Amazon Fires, Saving Jemima, Filibuster History, DNA & Genealogy
Constant Wonder - Radio Archive, Episode 247
- Sep 5, 2019 8:00 pm
- 1:41:10 mins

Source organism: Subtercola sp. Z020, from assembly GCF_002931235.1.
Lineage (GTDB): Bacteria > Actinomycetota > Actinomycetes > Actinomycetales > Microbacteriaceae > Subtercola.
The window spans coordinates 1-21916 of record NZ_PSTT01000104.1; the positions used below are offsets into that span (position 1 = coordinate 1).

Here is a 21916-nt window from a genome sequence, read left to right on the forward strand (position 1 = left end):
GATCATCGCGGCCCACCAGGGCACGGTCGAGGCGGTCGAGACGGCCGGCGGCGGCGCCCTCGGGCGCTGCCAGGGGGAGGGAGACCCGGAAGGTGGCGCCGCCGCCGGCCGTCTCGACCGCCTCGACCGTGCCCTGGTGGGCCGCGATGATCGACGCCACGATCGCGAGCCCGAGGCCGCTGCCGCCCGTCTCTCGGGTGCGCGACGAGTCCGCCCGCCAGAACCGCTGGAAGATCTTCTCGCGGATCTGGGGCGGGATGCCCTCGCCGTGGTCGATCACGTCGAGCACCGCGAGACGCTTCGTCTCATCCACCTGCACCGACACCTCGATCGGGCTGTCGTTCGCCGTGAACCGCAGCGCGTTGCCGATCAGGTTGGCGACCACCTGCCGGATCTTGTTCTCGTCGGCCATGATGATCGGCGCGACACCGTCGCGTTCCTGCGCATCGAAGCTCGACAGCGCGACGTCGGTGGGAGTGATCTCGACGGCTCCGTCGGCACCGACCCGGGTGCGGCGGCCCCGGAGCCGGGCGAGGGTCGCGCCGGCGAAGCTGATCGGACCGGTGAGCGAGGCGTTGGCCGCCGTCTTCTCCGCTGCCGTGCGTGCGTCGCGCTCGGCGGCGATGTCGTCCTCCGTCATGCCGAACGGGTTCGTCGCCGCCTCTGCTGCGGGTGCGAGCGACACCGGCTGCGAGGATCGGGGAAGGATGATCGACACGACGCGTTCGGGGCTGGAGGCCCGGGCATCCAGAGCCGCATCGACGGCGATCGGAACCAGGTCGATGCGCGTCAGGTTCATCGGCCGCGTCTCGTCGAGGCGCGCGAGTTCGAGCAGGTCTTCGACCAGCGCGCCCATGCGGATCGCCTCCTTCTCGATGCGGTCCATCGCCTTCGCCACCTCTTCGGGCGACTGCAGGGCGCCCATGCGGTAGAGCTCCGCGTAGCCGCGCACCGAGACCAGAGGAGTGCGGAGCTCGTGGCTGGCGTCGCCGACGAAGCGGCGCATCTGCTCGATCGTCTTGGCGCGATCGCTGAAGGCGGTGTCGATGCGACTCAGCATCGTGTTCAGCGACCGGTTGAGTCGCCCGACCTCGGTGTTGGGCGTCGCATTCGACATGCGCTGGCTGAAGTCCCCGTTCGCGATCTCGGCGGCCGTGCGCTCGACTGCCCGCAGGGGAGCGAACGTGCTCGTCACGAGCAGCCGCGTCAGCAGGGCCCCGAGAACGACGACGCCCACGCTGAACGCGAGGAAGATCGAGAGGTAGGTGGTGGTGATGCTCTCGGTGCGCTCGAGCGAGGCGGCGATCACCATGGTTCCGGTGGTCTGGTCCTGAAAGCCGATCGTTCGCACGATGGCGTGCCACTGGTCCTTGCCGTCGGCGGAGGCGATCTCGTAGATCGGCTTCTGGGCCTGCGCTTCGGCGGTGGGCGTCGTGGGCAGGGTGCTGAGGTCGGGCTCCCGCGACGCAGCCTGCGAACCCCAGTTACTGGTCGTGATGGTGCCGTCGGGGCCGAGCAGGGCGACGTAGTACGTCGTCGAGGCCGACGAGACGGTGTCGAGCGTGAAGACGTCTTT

The Man Who Saved Western Classics Guest: G. Scott Clemons, author, "Aldus Manutius: A Legacy More Lasting than Bronze," and former president, the Grolier Club In the early days of the printing press, publishing was expensive, but an enterprising printer recognized the chance to save Western classics from oblivion with this new technology. Our modern libraries would never be the same without Aldus Manutius. Is the Amazon Really the Earth’s Lungs? Guest: Scott Denning, Professor, Atmospheric Science, Colorado State University Fires in the Amazon are catastrophic, but the role of the Amazon forests in producing the world's oxygen has lately been mischaracterized. Robotic LUKE Hand Let Amputee Feel Fingers Again Guest: Gregory A. Clark, Associate Professor, Biomedical Engineering, and Director, Center for Neural Interfaces, University of Utah The LUKE robotic hand, inspired by Luke Skywalker’s fully functional robotic hand, allows the participant to regain the feeling of touch. Saving Jemima: Life and Love with a Hard-Luck Jay Guest: Julie Zickefoose, artist, naturalist, and author, “Saving Jemima: Life and Love with a Hard-Luck Jay” Julie Zickefoose has interacted with hundreds of birds over the years as an artist, author, and even parent. After all those birds, none touched her as deeply as the abandoned blue jay Jemima. Find out why Jemima claims the top spot, and why Julie refers to Jemima as her savior. The History of the Filibuster Guest: Gregory Wawro, Professor and Chair, Political Science, Columbia University, and co-author, "Filibuster: Obstruction and Lawmaking in the U.S. Senate" The filibuster has proved to be a useful strategy or a maddening tool of political obstruction, depending on which side of an issue you find yourself on. Why it's so difficult to get rid of. Using DNA in Genealogy Research Guest: James Baker, professional genealogist It's cool to spit in a tube, send it off, and find out where your distant ancestors came from. DNA tests from genealogy companies will break down your heritage into a handy pie chart. But that's not the most useful thing about these tests. Look at that pie chart once, and then put it away, says James Baker. Tune in to find out what's really useful about these DNA tests.